Now You See It, Now You Don’t: The Tether

These days, Charlie goes out into the ocean on his own The beach is one of the few places where we find ourselves simply standing and looking. Most of all we're looking at Charlie and calculating how soon it will be before he drifts towards the lifeguards' orange flag and we have to call on him to get out of the water, and point him towards the other flag. 

On Sunday as on Saturday, you could walk out quite far into ocean and the water was not up to your waist and the waves lapped at you gently, with the occasional dunking to remind you, this is not a swimming pool. Charlie walked out very far and we still could see him amid all the other swimmers. When he veered past the imaginary line from the orange flag into the ocean, I waded out towards him and was able to get him to turn around quite quickly by calling his name. He smiled and made his way back to the sand, splashing at the water with his long fingers, and then ran back towards the other flag (which Jim was standing next to) when I pointed.

Charlie always needs supervision, but not in the constant, urgent way he once did, especially when the ocean was as calm as it was this past weekend

As I was standing and letting the waves bury my feet in the sand on Saturday, I saw a girl of about 4 or 5, and something in the way she was hovered over by two adults, and in the way she held onto one stone in her right hand, and in her movements or rather the lack and hesitation of them, made me think, is she like Charlie? I couldn't tell what her speech was like—the ocean is noisy, and everyone seems to be talking and plenty of people (not only children) are squealing as the waves take them here and there. But the little girl wasn't saying much and her movements—little jumps, a hand trailing in the water—were just a tad behind that of all the other kids in the water (and there were many). 

Every year we've gone to the beach, we've met kids on the spectrum, though mostly younger ones; it's rarer to meet a child Charlie's age or older. We have seen some adults, as carefully and lovingly watched as we do Charlie. It must be something about the atmosphere at the beach, the sand and sun, no one dressed at all formally, everyone there pretty much just to swim and enjoy—we've had many good, just enough intense conversations with other parents were standing beside the ocean, before we all have to turn to take care of our kids.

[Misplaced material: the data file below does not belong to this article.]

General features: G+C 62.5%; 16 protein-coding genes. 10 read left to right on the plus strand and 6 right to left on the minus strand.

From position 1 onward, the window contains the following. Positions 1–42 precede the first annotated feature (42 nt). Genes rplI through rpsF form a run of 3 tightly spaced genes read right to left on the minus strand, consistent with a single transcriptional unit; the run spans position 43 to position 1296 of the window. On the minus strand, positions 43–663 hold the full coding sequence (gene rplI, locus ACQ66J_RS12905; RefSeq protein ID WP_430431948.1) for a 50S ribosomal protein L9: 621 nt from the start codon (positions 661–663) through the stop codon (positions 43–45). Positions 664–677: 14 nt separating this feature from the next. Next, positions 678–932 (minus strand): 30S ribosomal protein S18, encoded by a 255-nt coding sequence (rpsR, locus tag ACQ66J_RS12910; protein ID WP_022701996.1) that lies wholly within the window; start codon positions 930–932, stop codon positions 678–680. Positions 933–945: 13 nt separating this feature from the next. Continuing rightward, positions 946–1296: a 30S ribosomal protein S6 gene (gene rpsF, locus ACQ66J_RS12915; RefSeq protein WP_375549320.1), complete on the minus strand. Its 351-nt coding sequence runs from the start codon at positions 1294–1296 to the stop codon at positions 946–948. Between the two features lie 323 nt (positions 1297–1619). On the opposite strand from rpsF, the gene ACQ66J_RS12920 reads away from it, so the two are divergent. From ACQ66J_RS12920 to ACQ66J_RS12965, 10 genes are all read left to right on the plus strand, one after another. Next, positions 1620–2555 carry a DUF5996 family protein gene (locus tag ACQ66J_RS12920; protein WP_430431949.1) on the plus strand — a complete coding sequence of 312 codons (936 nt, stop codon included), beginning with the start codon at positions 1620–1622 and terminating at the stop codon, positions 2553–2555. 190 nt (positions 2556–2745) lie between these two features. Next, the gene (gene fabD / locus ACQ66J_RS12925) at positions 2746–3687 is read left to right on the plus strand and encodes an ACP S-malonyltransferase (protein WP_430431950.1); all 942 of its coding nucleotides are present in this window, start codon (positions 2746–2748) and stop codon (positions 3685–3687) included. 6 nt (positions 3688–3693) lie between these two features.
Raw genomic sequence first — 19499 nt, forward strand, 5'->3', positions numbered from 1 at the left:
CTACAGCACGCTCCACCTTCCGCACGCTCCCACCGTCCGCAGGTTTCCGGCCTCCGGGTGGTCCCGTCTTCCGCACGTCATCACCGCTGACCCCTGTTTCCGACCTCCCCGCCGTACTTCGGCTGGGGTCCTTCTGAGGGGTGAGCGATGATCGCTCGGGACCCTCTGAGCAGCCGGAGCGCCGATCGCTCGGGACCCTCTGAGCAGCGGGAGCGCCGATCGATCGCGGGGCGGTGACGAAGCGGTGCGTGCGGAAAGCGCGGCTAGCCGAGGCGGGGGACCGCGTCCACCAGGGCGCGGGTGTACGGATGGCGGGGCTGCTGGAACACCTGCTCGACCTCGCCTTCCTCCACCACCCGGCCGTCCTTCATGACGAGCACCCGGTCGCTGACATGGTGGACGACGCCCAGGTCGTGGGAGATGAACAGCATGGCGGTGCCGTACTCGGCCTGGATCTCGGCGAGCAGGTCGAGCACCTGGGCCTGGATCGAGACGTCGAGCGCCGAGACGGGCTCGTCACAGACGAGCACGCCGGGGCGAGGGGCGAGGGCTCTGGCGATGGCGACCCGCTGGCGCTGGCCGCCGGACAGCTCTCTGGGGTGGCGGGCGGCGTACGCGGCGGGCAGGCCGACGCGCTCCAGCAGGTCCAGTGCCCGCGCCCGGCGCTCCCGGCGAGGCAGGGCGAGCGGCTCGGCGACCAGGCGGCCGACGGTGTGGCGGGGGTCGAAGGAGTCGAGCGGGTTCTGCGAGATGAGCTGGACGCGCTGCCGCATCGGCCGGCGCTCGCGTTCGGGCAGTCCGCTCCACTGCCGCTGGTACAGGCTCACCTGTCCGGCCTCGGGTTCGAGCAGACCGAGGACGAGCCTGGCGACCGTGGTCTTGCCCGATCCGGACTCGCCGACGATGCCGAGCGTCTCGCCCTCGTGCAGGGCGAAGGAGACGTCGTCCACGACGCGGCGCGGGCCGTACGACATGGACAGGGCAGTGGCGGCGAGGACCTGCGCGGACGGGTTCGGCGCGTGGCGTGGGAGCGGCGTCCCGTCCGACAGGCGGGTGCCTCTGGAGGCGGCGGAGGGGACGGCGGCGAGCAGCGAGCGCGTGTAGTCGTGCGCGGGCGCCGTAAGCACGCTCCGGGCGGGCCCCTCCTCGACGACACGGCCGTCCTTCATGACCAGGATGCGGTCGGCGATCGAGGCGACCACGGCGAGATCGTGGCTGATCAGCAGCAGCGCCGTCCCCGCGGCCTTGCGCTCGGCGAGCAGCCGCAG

A couple of years back, Charlie would have always been close by Jim and me so it's likely that the other family with the little girl might have noted us and Charlie and a conversation would have ensue. Other parents of kids like Charlie are, Jim and I have found, just as likely to be quietly observing Charlie as we their children. But Saturday and Sunday Charlie was out there swimming and I was just another person on the beach.

Sunday I saw the little girl again, this time holding hands with a young woman, who was dragging  small inflatable blue boat. Again, the young woman had just enough of an extra air of attention, and the little girl's movements were more measured, to make me think of Charlie when he was much younger. The young woman picked up the little girl (who was wearing a swimming vest) who held onto her tightly. Some maneuvering was in order to get the boat into the waves and the little girl in the boat. After about ten minutes, the young woman brought the boat back onto the sand and carried the little girl out into the waves and tried to have her float on her back and stand up in the water on her own.